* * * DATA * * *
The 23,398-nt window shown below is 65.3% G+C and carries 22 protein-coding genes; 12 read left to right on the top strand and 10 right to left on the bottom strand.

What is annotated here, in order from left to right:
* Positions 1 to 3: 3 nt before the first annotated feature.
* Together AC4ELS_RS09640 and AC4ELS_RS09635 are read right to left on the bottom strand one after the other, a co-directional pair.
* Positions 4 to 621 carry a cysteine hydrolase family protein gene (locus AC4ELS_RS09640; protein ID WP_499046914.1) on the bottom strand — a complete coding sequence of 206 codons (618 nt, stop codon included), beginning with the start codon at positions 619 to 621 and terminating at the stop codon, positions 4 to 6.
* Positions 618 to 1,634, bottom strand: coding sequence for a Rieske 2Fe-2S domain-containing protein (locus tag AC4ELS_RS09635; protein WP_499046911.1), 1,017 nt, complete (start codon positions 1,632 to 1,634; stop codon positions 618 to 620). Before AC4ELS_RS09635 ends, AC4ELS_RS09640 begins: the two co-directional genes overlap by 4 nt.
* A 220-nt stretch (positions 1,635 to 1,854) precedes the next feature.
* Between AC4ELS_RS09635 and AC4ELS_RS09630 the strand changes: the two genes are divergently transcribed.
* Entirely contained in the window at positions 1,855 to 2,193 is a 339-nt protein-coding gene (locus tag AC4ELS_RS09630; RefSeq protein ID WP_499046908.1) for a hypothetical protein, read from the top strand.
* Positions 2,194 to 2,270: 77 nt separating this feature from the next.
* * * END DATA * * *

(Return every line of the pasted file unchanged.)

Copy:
The 23,398-nt window shown below is 65.3% G+C and carries 22 protein-coding genes; 12 read left to right on the top strand and 10 right to left on the bottom strand.

What is annotated here, in order from left to right:
* Positions 1 to 3: 3 nt before the first annotated feature.
* Together AC4ELS_RS09640 and AC4ELS_RS09635 are read right to left on the bottom strand one after the other, a co-directional pair.
* Positions 4 to 621 carry a cysteine hydrolase family protein gene (locus AC4ELS_RS09640; protein ID WP_499046914.1) on the bottom strand — a complete coding sequence of 206 codons (618 nt, stop codon included), beginning with the start codon at positions 619 to 621 and terminating at the stop codon, positions 4 to 6.
* Positions 618 to 1,634, bottom strand: coding sequence for a Rieske 2Fe-2S domain-containing protein (locus tag AC4ELS_RS09635; protein WP_499046911.1), 1,017 nt, complete (start codon positions 1,632 to 1,634; stop codon positions 618 to 620). Before AC4ELS_RS09635 ends, AC4ELS_RS09640 begins: the two co-directional genes overlap by 4 nt.
* A 220-nt stretch (positions 1,635 to 1,854) precedes the next feature.
* Between AC4ELS_RS09635 and AC4ELS_RS09630 the strand changes: the two genes are divergently transcribed.
* Entirely contained in the window at positions 1,855 to 2,193 is a 339-nt protein-coding gene (locus tag AC4ELS_RS09630; RefSeq protein ID WP_499046908.1) for a hypothetical protein, read from the top strand.
* Positions 2,194 to 2,270: 77 nt separating this feature from the next.